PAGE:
Now, onto the actual making of the show itself. For me, it was a pleasure to work on. I got stuck into my role very early and felt I progressed in my role as presenter throughout the process. At first, I was getting confused with which camera was taking their shots in the gallery so I had to work on that quite quickly. Me and Helena as presenters bonded really well and formed a great partnership which was clear in the final show. It’s important that the audience feel at ease with the presenters. I asked a couple of friends and family what they thought of our presenting style and they felt we were clear, precise and we world well together. One of them thought we could be the new “Ant and Dec’… High praise indeed!

One major issue with the show during the making process was the graphics. Our graphics designer only made the final set of graphics a day before we were due to edit, which isn’t ideal. I then learned that the colours used in the graphics didn’t work well in the edit suite, and after looking at them myself, I could see the problems that would have arose. I did graphics last year and had to be really careful in regards to the colours chosen so I just wished she had asked for some help and advice. However, James popped in at the last minute to come up with a great logo and opening titles and I think that really shows the whole groups efforts that went into this show.

The group as a whole gelled really well, which after the first day of being put into our groups felt that wasn’t possible. However, I was competely wrong. There was a good chemistry between both the studio crew and gallery and it was a pleasure to work with the team as a whole. Everyone dug into their roles at the first opportunity which enabled us to get on with the bigger task of actually making the programme quickly. I was disappointed with the amount of people that missed group sessions. I don’t understand how people who chose to this module could be so lazy in helping out the rest of the group, however, it did enable the rest of the group to step up the plate.

How does our show work in the face of formats;

Simple Idea – Who is better, Men or Women. One line to suggest what the show is better.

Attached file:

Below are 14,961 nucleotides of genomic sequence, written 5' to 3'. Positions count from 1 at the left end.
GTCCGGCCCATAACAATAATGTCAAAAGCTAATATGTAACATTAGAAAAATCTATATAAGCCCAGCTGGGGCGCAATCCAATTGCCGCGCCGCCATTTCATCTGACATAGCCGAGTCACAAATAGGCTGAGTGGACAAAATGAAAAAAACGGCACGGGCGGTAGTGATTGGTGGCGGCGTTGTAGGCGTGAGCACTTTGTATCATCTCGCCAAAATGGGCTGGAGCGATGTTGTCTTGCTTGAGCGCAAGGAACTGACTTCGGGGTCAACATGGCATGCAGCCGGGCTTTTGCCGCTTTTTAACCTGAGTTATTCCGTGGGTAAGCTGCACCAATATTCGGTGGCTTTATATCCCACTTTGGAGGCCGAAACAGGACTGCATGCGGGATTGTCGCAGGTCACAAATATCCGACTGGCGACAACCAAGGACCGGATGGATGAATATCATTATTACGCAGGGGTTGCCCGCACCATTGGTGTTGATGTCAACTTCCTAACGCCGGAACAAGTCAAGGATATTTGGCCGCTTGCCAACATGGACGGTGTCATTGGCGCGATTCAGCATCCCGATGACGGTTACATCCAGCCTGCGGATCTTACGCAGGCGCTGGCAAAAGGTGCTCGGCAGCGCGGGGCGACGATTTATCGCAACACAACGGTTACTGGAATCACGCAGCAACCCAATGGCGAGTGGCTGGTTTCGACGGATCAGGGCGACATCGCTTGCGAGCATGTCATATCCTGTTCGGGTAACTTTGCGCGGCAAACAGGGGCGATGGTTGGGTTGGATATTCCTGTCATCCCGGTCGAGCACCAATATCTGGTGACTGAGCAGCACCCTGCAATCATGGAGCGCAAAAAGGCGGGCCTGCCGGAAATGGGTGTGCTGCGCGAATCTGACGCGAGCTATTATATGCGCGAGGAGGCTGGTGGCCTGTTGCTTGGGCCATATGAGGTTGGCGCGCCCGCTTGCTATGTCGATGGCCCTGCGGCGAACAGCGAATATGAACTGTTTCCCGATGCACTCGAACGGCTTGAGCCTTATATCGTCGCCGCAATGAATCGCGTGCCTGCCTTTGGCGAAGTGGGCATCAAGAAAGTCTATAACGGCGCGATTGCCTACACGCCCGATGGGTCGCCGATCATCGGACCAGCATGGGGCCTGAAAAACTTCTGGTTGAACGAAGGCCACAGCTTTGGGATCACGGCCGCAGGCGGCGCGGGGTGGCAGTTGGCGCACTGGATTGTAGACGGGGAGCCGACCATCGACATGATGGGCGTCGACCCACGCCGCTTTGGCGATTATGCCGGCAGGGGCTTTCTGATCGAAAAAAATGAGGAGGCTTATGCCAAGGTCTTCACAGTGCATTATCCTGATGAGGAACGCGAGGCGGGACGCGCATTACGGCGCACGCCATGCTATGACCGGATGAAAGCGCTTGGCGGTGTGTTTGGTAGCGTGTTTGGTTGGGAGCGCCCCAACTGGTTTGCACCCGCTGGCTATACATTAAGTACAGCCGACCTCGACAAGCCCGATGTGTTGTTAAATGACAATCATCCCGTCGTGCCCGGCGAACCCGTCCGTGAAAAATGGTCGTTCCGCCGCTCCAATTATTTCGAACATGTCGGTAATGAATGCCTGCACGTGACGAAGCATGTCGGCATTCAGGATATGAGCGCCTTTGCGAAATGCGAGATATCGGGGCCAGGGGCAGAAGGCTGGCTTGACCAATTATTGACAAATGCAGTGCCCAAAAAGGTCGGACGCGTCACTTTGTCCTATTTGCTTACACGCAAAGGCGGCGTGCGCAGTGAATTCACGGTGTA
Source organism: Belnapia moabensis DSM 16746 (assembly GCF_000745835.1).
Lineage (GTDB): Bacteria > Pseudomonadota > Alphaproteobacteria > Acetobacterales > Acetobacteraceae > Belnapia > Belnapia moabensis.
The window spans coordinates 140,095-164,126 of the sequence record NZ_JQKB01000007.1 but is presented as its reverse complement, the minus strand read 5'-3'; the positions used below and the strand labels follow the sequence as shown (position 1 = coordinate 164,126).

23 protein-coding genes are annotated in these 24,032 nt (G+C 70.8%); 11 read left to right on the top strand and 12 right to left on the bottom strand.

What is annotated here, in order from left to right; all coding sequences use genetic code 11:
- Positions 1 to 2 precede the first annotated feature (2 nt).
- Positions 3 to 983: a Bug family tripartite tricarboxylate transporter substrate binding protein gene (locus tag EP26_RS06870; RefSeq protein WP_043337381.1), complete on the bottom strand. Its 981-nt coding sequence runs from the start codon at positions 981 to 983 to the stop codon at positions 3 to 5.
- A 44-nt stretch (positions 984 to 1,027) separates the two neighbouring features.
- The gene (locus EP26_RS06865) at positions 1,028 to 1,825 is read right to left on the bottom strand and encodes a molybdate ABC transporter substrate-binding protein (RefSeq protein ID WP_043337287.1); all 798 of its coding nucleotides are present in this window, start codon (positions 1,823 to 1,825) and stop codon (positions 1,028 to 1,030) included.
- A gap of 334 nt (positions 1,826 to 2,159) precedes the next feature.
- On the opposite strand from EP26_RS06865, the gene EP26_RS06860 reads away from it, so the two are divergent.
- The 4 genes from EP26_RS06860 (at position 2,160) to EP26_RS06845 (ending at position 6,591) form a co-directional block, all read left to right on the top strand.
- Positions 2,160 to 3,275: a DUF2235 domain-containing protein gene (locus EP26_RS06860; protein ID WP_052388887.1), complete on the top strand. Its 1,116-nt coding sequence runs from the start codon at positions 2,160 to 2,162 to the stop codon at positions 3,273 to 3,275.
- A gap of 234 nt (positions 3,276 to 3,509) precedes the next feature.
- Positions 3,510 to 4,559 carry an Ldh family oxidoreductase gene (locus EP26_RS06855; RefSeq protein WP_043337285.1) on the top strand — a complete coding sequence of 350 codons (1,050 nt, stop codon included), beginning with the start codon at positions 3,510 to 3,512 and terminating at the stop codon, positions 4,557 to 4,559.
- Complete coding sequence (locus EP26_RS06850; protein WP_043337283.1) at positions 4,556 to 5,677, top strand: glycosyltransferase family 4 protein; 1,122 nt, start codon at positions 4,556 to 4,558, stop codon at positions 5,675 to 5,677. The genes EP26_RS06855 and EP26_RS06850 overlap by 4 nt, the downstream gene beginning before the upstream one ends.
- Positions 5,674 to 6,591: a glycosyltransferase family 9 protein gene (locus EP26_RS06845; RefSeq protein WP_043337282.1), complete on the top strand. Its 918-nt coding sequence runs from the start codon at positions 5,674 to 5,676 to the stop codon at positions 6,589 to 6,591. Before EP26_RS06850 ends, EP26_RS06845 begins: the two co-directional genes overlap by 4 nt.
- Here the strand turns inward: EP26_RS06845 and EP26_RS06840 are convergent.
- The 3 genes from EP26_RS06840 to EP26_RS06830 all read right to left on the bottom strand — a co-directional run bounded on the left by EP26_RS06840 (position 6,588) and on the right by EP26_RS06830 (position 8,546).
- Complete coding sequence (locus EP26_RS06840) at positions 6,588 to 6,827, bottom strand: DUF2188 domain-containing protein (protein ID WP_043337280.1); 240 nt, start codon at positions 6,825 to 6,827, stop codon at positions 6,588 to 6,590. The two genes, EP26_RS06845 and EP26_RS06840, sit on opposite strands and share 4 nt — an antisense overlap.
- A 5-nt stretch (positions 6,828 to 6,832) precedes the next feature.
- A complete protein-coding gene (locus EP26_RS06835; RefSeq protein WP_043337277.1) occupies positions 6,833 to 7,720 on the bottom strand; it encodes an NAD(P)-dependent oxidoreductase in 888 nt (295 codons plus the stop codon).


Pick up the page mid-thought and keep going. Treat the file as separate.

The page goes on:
Hook – Both the presenters and the audience participate in gruesome challenges with forfeits at the end.

Play-along ability – Questions during one battle with the audience also participating in the battles.

Branding – Gender Wars is a simple yet effective name. Logo shows each sex with a battle going on in it..

Repeatable – 3 rounds each week, different challenges, different forfeits.

Competition – Men or Women, which is better? By the end of the show, that satisfaction of knowing your sex won or lost. The show is all about competition.

A character – Engaging presenters, easy on the eye. Contestants need to be picked correctly.

Transferability – Every culture asks the same question, who is better, men or women. The show could easily be taken to other countries.

Spin-offs – Possible t-shirts, board/video games and presenter dolls.

Overall, the show itself was worked on well, it flows and the concept is good. More camera angles would of helped in the VTs but we had to work with what was available. By using a voice over artist to do our VT introductions to make it sound more like a professional game show which adds alot. I don’t like to blow my own trumpet but I feel that myself and Helena as the presenters really make the show. We took to the task well and was confident in our roles. Improvments could of been made in lighting and set, but due to budget and space restrictions was probably the best we could have done.

Our best efforts went into making this show, and I think that looking back at it we did a great job.